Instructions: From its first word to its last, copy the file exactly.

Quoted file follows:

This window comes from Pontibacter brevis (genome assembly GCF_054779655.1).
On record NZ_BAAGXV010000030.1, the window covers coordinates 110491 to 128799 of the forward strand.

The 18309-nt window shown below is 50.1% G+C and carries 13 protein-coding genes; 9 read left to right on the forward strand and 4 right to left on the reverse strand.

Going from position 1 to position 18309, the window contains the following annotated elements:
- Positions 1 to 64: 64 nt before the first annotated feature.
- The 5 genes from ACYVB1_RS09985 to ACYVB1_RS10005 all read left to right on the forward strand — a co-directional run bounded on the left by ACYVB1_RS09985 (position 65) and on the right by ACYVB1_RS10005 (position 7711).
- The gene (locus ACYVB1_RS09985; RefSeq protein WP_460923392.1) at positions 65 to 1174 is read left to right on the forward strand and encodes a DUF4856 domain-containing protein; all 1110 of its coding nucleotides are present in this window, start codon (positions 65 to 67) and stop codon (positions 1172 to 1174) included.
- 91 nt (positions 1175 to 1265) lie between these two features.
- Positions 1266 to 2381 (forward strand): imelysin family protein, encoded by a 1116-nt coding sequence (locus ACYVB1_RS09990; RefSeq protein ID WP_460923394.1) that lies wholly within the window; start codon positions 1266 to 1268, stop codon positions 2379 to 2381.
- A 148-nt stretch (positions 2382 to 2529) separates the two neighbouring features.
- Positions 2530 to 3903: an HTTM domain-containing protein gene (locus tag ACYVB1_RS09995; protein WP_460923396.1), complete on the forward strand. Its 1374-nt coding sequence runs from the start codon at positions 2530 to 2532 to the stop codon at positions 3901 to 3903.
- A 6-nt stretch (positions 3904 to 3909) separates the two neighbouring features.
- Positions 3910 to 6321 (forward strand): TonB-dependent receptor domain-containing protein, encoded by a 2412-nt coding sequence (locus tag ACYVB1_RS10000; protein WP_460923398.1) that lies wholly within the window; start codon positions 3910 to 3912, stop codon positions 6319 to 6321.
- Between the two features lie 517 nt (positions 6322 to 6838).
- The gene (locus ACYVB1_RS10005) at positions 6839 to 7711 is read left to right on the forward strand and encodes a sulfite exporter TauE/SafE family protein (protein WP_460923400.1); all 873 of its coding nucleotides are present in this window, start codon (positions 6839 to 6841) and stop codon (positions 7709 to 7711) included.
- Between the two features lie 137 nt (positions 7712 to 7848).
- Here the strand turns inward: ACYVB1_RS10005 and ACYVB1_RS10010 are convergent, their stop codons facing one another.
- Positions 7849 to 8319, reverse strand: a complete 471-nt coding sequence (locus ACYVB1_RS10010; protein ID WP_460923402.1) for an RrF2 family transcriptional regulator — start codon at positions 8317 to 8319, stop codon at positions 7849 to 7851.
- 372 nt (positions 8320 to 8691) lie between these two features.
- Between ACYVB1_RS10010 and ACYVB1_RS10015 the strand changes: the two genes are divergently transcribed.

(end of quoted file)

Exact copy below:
This window comes from Pontibacter brevis (genome assembly GCF_054779655.1).
On record NZ_BAAGXV010000030.1, the window covers coordinates 110491 to 128799 of the forward strand.

The 18309-nt window shown below is 50.1% G+C and carries 13 protein-coding genes; 9 read left to right on the forward strand and 4 right to left on the reverse strand.

Going from position 1 to position 18309, the window contains the following annotated elements:
- Positions 1 to 64: 64 nt before the first annotated feature.
- The 5 genes from ACYVB1_RS09985 to ACYVB1_RS10005 all read left to right on the forward strand — a co-directional run bounded on the left by ACYVB1_RS09985 (position 65) and on the right by ACYVB1_RS10005 (position 7711).
- The gene (locus ACYVB1_RS09985; RefSeq protein WP_460923392.1) at positions 65 to 1174 is read left to right on the forward strand and encodes a DUF4856 domain-containing protein; all 1110 of its coding nucleotides are present in this window, start codon (positions 65 to 67) and stop codon (positions 1172 to 1174) included.
- 91 nt (positions 1175 to 1265) lie between these two features.
- Positions 1266 to 2381 (forward strand): imelysin family protein, encoded by a 1116-nt coding sequence (locus ACYVB1_RS09990; RefSeq protein ID WP_460923394.1) that lies wholly within the window; start codon positions 1266 to 1268, stop codon positions 2379 to 2381.
- A 148-nt stretch (positions 2382 to 2529) separates the two neighbouring features.
- Positions 2530 to 3903: an HTTM domain-containing protein gene (locus tag ACYVB1_RS09995; protein WP_460923396.1), complete on the forward strand. Its 1374-nt coding sequence runs from the start codon at positions 2530 to 2532 to the stop codon at positions 3901 to 3903.
- A 6-nt stretch (positions 3904 to 3909) separates the two neighbouring features.
- Positions 3910 to 6321 (forward strand): TonB-dependent receptor domain-containing protein, encoded by a 2412-nt coding sequence (locus tag ACYVB1_RS10000; protein WP_460923398.1) that lies wholly within the window; start codon positions 3910 to 3912, stop codon positions 6319 to 6321.
- Between the two features lie 517 nt (positions 6322 to 6838).
- The gene (locus ACYVB1_RS10005) at positions 6839 to 7711 is read left to right on the forward strand and encodes a sulfite exporter TauE/SafE family protein (protein WP_460923400.1); all 873 of its coding nucleotides are present in this window, start codon (positions 6839 to 6841) and stop codon (positions 7709 to 7711) included.
- Between the two features lie 137 nt (positions 7712 to 7848).
- Here the strand turns inward: ACYVB1_RS10005 and ACYVB1_RS10010 are convergent, their stop codons facing one another.
- Positions 7849 to 8319, reverse strand: a complete 471-nt coding sequence (locus ACYVB1_RS10010; protein ID WP_460923402.1) for an RrF2 family transcriptional regulator — start codon at positions 8317 to 8319, stop codon at positions 7849 to 7851.
- 372 nt (positions 8320 to 8691) lie between these two features.
- Between ACYVB1_RS10010 and ACYVB1_RS10015 the strand changes: the two genes are divergently transcribed.